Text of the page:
They’re doing themselves in.
There are no heroes, just villains.
Not only do they hate each other – they hate the people that made them successful. The consumer.
The “free” business model being adopted on-line and elsewhere essentially has its roots in the relationship radio and records used to benefit from.
Radio played the music the labels sold.
Radio didn’t own the content it played any more than Google owns the content it delivers through its search engine.
Certainly, the old radio-label relationship was not a perfect world. What is?
And today there are web sites that try to manipulate search rankings with their own tricks of the trade.
But the issue at hand is occurring at a time when the free business model is becoming the most efficient means to market. The labels, through their influence peddling lobby group, the Record Industry Association of America (RIAA) are on a hell-bent quest to charge for content that’s always been free.
You already know how the story ends if they get their way. Both radio and the labels will be out of business.
We’re dealing with two industries where below average is the new average.
Radio’s broke and broken. Brand-name radio groups are teetering on the edge of bankruptcy, owing more on their properties than they’re worth. Some have found transitory ways to delay the evitable but time, like luck, will run out.
But that didn’t stop the CEOs of these distressed radio chains from rewarding their failure by paying themselves hefty salaries and bonuses. Right, Mr. Dickey? Right, Mr. Mays? Right, Mr. Suleman? Wink, wink, nudge, nudge.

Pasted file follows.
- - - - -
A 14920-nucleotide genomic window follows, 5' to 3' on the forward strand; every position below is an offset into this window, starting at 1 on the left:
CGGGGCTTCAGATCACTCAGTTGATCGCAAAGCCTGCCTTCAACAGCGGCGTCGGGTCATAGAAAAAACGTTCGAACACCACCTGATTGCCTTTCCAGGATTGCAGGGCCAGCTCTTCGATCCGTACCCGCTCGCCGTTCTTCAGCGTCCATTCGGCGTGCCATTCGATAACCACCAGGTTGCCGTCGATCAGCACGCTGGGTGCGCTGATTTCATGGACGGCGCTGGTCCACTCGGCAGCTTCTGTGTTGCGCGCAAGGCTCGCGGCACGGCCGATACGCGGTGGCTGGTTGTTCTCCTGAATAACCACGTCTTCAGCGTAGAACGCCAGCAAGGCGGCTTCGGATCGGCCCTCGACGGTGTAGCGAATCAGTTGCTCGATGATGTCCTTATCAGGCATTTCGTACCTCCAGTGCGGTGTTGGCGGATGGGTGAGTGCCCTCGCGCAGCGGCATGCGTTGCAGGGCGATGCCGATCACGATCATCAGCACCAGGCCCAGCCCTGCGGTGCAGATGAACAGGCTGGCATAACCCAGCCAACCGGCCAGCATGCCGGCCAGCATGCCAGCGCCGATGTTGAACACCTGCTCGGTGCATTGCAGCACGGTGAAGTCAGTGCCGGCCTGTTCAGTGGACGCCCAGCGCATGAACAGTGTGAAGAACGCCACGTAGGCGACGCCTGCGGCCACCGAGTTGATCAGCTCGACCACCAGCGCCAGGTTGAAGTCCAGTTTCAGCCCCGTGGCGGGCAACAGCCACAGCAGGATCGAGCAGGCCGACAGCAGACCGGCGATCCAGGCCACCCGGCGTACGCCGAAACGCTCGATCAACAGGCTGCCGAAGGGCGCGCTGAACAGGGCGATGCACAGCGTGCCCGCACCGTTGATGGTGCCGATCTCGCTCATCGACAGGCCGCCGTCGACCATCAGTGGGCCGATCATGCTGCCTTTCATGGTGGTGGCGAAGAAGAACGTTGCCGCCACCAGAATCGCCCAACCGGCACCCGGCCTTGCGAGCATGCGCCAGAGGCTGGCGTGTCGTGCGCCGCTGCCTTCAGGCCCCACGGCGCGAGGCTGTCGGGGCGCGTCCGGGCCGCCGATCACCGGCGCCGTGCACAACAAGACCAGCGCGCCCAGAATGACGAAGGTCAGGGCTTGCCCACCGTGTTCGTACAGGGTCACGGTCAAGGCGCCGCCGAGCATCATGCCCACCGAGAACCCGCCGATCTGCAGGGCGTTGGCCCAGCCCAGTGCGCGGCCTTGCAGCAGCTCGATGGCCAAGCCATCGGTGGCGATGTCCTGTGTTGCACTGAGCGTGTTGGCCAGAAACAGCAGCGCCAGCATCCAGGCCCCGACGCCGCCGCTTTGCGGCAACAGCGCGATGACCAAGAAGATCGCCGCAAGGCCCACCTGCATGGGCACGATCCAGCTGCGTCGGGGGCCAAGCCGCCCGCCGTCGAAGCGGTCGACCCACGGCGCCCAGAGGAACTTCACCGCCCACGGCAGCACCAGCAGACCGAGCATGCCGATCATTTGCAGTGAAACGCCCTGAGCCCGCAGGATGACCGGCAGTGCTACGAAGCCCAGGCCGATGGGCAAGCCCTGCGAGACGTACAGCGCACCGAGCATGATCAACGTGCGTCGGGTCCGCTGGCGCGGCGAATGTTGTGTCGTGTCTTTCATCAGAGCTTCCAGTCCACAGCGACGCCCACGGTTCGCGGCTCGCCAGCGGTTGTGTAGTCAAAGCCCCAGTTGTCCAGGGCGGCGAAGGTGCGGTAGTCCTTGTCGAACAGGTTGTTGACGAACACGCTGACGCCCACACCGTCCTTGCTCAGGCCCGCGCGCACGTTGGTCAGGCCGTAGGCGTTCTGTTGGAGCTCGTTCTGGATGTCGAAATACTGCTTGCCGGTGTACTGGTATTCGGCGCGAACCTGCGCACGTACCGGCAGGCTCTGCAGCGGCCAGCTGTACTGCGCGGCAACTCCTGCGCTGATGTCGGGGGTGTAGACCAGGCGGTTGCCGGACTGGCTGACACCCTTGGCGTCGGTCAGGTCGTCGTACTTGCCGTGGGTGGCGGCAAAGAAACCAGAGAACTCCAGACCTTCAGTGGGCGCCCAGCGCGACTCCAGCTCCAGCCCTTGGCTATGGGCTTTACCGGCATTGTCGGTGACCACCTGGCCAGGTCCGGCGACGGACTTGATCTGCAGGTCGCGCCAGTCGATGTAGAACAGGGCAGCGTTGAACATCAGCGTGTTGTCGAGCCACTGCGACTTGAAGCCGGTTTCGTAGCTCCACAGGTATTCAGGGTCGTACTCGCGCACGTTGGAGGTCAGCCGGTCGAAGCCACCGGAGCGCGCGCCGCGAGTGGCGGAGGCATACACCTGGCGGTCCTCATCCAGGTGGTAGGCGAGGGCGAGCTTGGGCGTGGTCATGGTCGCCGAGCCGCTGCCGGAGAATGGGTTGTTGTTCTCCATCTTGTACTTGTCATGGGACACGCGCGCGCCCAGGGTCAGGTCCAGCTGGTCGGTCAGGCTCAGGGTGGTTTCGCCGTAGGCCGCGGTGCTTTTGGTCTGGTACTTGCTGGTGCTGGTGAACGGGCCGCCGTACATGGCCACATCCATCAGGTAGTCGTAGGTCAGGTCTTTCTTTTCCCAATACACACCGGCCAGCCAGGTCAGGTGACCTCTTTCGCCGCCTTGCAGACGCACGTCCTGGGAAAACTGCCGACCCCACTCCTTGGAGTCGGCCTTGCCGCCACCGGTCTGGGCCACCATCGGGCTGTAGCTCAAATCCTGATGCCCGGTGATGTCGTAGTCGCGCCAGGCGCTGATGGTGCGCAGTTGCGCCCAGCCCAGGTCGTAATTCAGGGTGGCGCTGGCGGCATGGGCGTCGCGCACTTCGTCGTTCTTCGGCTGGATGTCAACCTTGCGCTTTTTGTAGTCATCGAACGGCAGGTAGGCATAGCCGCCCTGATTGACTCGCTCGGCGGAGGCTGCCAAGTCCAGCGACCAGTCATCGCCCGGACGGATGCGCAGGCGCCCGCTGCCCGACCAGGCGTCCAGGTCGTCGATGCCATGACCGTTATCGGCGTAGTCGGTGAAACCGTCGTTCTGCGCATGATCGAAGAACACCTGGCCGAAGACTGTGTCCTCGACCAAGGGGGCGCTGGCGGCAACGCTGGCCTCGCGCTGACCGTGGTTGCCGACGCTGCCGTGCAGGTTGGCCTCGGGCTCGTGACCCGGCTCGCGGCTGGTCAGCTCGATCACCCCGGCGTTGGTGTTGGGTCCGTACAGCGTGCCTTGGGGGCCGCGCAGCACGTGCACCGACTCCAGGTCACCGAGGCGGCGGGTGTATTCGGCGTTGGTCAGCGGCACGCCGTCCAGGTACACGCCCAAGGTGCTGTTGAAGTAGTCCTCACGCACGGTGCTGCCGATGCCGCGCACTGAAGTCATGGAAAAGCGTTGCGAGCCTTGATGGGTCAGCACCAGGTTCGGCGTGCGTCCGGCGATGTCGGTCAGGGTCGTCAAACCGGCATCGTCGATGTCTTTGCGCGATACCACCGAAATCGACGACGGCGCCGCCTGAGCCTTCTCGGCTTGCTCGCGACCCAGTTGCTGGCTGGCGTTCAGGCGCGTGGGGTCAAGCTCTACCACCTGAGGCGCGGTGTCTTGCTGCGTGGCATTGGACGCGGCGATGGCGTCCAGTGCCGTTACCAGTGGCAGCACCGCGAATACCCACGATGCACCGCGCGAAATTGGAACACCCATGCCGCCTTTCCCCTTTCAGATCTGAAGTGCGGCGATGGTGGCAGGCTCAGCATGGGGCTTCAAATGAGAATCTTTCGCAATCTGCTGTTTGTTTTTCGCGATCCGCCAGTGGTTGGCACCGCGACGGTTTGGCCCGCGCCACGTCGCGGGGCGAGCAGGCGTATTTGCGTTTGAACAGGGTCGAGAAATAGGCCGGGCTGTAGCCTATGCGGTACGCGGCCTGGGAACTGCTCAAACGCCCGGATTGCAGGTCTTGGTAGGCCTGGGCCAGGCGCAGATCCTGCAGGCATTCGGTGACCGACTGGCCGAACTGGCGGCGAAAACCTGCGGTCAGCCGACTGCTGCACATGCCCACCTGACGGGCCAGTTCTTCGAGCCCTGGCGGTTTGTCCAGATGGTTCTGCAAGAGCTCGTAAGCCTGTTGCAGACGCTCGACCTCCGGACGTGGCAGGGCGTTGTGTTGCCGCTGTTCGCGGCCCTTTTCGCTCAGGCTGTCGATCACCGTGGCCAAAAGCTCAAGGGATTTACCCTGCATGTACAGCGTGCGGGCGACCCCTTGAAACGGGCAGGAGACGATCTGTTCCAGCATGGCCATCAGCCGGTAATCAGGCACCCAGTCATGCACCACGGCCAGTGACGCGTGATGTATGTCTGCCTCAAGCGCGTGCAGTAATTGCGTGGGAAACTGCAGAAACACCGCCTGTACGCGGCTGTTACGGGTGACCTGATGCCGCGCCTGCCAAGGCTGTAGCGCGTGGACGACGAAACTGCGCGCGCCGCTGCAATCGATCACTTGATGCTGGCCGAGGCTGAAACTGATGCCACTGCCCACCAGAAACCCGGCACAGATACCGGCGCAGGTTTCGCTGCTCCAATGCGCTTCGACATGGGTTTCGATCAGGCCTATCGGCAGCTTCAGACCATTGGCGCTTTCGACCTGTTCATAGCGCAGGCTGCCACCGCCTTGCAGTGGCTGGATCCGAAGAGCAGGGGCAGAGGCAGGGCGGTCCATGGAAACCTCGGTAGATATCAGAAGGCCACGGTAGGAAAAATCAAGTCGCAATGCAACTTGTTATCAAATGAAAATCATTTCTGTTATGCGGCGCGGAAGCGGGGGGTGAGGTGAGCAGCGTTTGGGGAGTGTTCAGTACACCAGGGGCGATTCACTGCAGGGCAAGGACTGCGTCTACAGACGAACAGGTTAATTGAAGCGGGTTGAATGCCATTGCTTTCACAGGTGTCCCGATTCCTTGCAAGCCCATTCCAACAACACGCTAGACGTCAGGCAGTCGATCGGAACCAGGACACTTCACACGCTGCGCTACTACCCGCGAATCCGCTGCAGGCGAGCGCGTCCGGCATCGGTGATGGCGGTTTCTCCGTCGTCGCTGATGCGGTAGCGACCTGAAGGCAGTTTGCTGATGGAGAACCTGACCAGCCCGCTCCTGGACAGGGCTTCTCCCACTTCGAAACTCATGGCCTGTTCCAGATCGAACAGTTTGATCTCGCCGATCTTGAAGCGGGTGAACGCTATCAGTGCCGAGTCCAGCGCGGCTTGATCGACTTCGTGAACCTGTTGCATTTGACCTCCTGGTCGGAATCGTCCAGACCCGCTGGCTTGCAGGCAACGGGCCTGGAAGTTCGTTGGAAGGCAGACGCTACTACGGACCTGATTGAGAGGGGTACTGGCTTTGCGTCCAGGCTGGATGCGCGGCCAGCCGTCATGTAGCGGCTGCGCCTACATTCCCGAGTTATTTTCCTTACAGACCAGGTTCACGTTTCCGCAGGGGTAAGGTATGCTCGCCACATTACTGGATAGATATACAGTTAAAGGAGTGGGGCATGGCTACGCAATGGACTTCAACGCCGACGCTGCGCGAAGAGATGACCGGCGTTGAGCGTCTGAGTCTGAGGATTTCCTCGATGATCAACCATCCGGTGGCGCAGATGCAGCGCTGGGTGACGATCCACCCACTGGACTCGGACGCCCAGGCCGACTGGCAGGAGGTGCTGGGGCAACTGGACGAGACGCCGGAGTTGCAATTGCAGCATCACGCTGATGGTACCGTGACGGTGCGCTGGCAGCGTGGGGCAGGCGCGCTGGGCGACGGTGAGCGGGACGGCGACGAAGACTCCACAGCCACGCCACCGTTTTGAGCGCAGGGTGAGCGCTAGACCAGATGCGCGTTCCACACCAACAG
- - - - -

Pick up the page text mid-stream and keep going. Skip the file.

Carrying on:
The labels are also broke and broken. They ignored downloading because they didn’t think of it first and then tried to sue its customers for getting their product on line through file-sharing programs, which they had initially rejected. The CD is now as old as the vinyl album it replaced. Those buying physical product are in the minority – and eventually that shrinking market will be made up of mostly collectors and hoarders.
It still doesn’t stop the CEOs of these troubled label groups from rewarding their failure by paying themselves hefty salaries and bonuses. Take Warner Music Group CEO Edgar Bronfman Jr. He received a $3 million bonus check for his company taking a $56 million loss in 2008. Did I mention that Warner Music stock dropped over 25 percent in 2008? The Wall Street Journal reported that his board awarded the bonus because he did a “good job in a tough environment.”
And you thought AIG had effrontery? You’d never know there’s a severe recession from inside the corporate offices of radio and the labels. They’re still partying like it’s 1999 because they refuse to recognize how business is being done in the 21st century. It’s nice to have family and friends controlling your board. Right, Mr. Dickey? Right, Mr. Bronfman?
The labels ignore consumer complaints but will gladly sic the RIAA Dobermans to sue a few dozen file-sharers in a battle that is mathematically impossible to win.
Radio ignores its listeners. You can’t even detect a heartbeat at most radio station studios during middays, nights or weekends. Its rapidly declining TSL confirms that those who are listening to terrestrial radio are listening less – and, according to share parity, most do not have a favorite radio station.
Neither the labels nor radio understand the power of peer pressure when applied to the Internet. We now inhabit a customer-driven, customer-critic marketplace. The two sides are clueless as to their roles as entertainment providers in 2009 and beyond. You give the people what they want and when they want it.
Before blaming illegal downloading on the labels’ ills, know that the convergence to the Internet has impacted the video rental market, too. Netflix is now streaming a catalog over 12,000 videos, which provides a low-cost alternative to brick and mortar Blockbuster. Netflix signed up its 10 millionth customer last month February and, in the last six months its stock increased by 31 percent. By comparison, Blockbuster’s down 73 percent.